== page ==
Getting back to Malaysia during Covid is not as simple as just hopping on a plane and flying there like you could (with an American passport) back in January 2020. 

With the U.S. being so open and easy with Covid, I thought I’d shed some light on what getting back to Malaysia entails in the time of the virus.

Strict COVID Entry Rules

The rules on who can enter Malaysia are always changing but have finally started to relax since 2020. Right now, tourists cannot enter. This might change in 2022. It’s pretty much the case for all Asian countries right now (and has been since March 2020).

Malaysians have not even been allowed to leave Malaysia except in particular circumstances. This seems to finally be easing up as well.

Foreign workers, diplomats, spouses, and students (excluding UK and India) are allowed to enter but you need an invitation from the government to get in.

From April until August I was working to secure a student visa. Once my student status was confirmed, I then had to apply with the Education Ministry. Then the Department of Immigration. This took two and a half months of me checking the app every day (and a ‘frustration trip’ to Mexico) to see if my status had progressed at all (I was told it would take 4-6 weeks).

I was a bit worried because back in April I had to sign a document at immigration saying I “overstayed” my last visa in Malaysia (even though I was given permission to stay due to the covid emergency). The officer said it was just a formality but since this is completely unprecedented in immigration history, I was nervous it was going to come back to bite me and that I was blacklisted or something.

At some point, I was walking the 11-mile mountain path every day.

Finally, I got the happy news that my paperwork was approved. I never actually got the visa. I was just given “permission to enter Malaysia.” To enter I needed: two official government letters stating I was a student and that I was allowed to enter, my passport, proof of vaccination, an RT-PCR covid test taken within 72 hours prior to my flight, and proof of quarantine.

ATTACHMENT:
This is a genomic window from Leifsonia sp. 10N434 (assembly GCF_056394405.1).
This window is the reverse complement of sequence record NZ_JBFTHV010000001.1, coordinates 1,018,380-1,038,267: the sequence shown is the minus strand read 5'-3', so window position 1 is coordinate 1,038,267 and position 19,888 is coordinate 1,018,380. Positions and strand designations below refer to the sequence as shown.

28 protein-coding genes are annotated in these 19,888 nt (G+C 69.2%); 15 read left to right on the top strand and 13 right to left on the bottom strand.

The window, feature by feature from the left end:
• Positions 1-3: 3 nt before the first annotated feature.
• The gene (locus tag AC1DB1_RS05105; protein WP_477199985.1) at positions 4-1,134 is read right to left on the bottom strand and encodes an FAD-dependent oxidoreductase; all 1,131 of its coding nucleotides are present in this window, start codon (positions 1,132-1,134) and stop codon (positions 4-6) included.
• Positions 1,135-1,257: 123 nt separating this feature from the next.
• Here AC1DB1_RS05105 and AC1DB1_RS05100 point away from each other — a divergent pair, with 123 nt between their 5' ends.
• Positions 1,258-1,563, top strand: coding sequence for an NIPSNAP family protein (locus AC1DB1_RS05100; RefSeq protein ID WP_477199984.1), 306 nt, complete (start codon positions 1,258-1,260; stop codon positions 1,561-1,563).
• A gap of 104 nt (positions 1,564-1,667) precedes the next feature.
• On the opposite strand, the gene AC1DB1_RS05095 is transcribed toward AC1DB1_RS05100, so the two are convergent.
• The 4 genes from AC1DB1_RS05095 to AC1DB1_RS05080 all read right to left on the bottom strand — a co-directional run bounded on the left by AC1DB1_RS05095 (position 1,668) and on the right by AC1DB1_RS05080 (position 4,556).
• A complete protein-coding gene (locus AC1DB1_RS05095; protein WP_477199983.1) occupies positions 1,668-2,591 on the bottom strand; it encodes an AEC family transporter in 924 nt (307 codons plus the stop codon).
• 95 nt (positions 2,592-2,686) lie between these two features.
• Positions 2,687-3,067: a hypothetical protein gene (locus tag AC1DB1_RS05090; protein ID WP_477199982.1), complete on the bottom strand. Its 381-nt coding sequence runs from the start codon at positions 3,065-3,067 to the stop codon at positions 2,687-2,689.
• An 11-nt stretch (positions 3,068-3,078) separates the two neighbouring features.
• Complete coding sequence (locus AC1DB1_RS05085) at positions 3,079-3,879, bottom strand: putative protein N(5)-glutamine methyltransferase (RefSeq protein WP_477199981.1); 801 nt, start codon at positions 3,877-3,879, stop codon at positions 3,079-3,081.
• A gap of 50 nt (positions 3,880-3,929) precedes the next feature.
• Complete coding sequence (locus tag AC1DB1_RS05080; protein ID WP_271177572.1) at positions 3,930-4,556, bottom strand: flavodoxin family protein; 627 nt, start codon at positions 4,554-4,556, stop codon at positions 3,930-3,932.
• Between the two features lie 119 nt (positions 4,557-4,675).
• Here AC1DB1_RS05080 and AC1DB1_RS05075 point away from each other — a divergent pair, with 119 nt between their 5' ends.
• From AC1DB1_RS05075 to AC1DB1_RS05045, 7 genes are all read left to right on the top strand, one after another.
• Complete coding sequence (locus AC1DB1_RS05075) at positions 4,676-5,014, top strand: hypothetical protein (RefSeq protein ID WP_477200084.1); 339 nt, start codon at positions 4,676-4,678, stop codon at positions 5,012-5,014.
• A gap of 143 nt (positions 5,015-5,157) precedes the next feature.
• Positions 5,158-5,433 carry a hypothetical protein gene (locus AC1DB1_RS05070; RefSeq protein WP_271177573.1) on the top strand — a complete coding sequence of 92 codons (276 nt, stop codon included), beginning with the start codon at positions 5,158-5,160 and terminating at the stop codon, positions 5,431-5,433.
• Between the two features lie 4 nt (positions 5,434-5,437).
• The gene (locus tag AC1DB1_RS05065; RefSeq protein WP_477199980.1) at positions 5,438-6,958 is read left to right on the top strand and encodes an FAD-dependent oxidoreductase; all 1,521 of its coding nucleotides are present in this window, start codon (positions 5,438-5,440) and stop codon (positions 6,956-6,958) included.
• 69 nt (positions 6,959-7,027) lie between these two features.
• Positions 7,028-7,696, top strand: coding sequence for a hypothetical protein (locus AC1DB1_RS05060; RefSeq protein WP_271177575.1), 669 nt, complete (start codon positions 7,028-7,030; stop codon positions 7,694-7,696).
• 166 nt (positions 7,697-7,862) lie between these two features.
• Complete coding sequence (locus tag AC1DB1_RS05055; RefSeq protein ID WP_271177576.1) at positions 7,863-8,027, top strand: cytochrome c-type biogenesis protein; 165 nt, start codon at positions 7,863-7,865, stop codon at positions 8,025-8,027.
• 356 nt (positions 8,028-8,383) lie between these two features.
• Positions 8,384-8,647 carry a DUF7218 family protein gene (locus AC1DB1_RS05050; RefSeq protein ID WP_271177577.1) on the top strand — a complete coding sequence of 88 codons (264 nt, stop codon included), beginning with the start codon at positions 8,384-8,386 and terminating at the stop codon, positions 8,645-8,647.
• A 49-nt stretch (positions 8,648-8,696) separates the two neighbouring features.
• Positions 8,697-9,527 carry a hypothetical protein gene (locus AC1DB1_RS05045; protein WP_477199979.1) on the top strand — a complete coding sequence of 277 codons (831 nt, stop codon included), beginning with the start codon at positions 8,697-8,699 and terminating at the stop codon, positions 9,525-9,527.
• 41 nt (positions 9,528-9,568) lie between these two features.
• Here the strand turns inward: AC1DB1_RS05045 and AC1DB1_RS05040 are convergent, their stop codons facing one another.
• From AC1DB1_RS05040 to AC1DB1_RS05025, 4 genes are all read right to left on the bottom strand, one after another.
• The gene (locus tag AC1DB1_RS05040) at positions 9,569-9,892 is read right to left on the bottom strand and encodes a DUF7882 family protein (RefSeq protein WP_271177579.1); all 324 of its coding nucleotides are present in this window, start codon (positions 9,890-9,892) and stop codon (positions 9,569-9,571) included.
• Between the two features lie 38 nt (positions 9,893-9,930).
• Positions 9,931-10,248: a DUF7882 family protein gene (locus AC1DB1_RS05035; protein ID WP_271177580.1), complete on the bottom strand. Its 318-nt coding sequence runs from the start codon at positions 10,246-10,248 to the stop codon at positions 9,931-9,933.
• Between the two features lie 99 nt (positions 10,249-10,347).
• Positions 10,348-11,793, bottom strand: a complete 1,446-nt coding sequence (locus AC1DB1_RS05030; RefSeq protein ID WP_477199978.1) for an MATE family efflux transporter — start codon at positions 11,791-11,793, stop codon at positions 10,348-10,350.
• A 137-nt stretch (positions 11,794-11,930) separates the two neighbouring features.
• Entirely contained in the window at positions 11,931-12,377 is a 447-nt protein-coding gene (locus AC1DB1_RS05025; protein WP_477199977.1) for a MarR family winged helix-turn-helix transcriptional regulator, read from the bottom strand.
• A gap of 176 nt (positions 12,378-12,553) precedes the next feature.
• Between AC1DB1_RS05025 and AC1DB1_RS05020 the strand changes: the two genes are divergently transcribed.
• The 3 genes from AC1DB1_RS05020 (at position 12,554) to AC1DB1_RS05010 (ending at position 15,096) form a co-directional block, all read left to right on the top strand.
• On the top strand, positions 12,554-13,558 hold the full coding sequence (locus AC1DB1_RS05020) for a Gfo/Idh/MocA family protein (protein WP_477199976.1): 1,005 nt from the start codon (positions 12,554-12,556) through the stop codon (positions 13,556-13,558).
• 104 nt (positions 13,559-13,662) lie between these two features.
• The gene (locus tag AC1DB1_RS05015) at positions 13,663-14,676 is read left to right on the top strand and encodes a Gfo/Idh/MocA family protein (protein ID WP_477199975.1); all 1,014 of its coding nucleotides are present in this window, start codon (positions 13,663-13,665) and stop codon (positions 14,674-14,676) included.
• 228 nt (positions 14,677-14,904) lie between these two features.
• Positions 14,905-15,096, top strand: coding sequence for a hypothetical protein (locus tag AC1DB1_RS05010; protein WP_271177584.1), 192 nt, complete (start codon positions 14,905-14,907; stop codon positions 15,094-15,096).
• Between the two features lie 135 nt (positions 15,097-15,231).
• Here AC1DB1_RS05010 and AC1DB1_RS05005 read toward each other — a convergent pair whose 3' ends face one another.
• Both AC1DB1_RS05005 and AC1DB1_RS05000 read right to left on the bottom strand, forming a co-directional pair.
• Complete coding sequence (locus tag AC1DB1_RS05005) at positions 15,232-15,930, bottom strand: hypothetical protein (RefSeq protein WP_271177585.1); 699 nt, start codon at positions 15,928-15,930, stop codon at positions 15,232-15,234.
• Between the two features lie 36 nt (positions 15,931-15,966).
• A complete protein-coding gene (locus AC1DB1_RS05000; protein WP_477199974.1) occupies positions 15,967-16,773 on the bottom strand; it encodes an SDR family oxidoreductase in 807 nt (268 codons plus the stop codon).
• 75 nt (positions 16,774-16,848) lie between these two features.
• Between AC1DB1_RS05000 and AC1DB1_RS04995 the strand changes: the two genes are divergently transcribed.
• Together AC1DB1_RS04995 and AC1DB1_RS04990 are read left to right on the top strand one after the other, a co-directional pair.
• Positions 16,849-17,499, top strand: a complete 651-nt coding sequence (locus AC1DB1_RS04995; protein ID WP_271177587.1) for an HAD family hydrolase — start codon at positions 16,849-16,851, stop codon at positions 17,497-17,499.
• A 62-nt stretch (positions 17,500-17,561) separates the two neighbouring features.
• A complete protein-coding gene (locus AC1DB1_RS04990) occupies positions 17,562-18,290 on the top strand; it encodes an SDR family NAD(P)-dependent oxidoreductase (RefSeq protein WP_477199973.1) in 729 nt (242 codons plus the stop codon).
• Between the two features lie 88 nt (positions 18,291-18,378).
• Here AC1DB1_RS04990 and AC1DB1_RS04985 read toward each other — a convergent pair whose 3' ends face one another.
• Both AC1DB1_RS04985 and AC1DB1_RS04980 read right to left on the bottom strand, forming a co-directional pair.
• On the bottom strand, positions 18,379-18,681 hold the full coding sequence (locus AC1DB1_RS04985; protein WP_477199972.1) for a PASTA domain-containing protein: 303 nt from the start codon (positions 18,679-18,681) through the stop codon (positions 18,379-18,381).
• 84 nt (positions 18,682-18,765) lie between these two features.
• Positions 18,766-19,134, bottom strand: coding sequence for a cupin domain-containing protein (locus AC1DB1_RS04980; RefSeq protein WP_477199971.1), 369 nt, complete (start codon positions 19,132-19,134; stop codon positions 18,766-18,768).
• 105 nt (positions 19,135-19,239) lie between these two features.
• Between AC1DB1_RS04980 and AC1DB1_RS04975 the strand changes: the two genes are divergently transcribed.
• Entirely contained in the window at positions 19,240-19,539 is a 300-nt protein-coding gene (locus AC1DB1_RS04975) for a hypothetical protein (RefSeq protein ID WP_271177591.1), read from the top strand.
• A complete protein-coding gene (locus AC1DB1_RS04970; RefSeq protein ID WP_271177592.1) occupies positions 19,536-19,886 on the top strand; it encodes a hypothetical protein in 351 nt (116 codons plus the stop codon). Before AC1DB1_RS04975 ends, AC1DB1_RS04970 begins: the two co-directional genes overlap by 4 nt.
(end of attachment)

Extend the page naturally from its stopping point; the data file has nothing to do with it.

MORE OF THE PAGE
Even if you are vaccinated, you still have to quarantine when you enter Malaysia.

Applying For Quarantine

Lucky for me, Malaysia has relaxed its quarantine procedures drastically in the last few months. Before, you had to quarantine in a hotel for 14 days. The hotel packages were quite expensive (close to $100/night). Ouch.

But right before my flight, they changed the rules. Vaccinated travels only have to quarantine for seven days and can do so at home if they have an apartment.

I still had my apartment back in Kuala Lumpur so I applied to stay there. I couldn’t apply without proof of a ticket so I had to do all this a week before my flight. The first day I applied, the website was broken. Luckily the next day, I tried again and got approved within 24 hours. Finally, something easy!

There are worse places to be quarantined

PCR Testing

Photo by Mufid Majnun 

Getting a PCR test in Chicago worried me. I don’t have health insurance in the U.S. and looking through the reviews of the free testing sites in Chicago, a lot of people were complaining they were not getting their results back within 3 days (and that would mean I wouldn’t be allowed on my flight).

I ended up going to a private place and getting it done for free thanks to the CARE act. Basically, anyone uninsured is entitled to a vaccine/Covid testing for free in the U.S. Amazing!

The private clinic had my PCR test processed within 24 hours which was a huge relief! When I left Malaysia, my test became available one hour before the lab closed the day of my flight so it was quite the nail-biter.